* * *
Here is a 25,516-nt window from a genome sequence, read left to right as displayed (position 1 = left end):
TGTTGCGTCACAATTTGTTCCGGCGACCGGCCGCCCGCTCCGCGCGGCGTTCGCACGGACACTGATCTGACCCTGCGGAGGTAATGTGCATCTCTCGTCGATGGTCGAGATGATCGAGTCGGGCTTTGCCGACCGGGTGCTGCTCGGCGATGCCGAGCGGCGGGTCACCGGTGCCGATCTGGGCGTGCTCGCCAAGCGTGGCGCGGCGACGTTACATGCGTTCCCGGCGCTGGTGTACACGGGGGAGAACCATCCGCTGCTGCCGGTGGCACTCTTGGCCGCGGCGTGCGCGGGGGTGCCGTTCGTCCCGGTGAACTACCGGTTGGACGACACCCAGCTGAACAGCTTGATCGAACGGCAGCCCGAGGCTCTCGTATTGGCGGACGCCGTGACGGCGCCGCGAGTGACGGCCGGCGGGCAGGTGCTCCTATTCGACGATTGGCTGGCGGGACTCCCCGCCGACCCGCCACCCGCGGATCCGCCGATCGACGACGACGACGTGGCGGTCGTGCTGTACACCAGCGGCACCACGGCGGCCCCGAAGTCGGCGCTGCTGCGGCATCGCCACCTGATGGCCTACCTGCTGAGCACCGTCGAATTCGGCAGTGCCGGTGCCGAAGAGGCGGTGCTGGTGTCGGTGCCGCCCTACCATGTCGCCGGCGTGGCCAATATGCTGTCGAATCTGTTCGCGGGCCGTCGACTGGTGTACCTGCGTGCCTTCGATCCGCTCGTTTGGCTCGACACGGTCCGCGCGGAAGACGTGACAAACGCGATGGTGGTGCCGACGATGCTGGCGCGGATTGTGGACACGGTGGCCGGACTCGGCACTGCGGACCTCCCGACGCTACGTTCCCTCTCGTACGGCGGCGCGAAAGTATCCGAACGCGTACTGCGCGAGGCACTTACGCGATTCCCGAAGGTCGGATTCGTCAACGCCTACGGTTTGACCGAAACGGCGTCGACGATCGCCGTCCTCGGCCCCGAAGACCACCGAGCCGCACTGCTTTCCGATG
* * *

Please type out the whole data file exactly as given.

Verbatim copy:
Here is a 25,516-nt window from a genome sequence, read left to right as displayed (position 1 = left end):
TGTTGCGTCACAATTTGTTCCGGCGACCGGCCGCCCGCTCCGCGCGGCGTTCGCACGGACACTGATCTGACCCTGCGGAGGTAATGTGCATCTCTCGTCGATGGTCGAGATGATCGAGTCGGGCTTTGCCGACCGGGTGCTGCTCGGCGATGCCGAGCGGCGGGTCACCGGTGCCGATCTGGGCGTGCTCGCCAAGCGTGGCGCGGCGACGTTACATGCGTTCCCGGCGCTGGTGTACACGGGGGAGAACCATCCGCTGCTGCCGGTGGCACTCTTGGCCGCGGCGTGCGCGGGGGTGCCGTTCGTCCCGGTGAACTACCGGTTGGACGACACCCAGCTGAACAGCTTGATCGAACGGCAGCCCGAGGCTCTCGTATTGGCGGACGCCGTGACGGCGCCGCGAGTGACGGCCGGCGGGCAGGTGCTCCTATTCGACGATTGGCTGGCGGGACTCCCCGCCGACCCGCCACCCGCGGATCCGCCGATCGACGACGACGACGTGGCGGTCGTGCTGTACACCAGCGGCACCACGGCGGCCCCGAAGTCGGCGCTGCTGCGGCATCGCCACCTGATGGCCTACCTGCTGAGCACCGTCGAATTCGGCAGTGCCGGTGCCGAAGAGGCGGTGCTGGTGTCGGTGCCGCCCTACCATGTCGCCGGCGTGGCCAATATGCTGTCGAATCTGTTCGCGGGCCGTCGACTGGTGTACCTGCGTGCCTTCGATCCGCTCGTTTGGCTCGACACGGTCCGCGCGGAAGACGTGACAAACGCGATGGTGGTGCCGACGATGCTGGCGCGGATTGTGGACACGGTGGCCGGACTCGGCACTGCGGACCTCCCGACGCTACGTTCCCTCTCGTACGGCGGCGCGAAAGTATCCGAACGCGTACTGCGCGAGGCACTTACGCGATTCCCGAAGGTCGGATTCGTCAACGCCTACGGTTTGACCGAAACGGCGTCGACGATCGCCGTCCTCGGCCCCGAAGACCACCGAGCCGCACTGCTTTCCGATG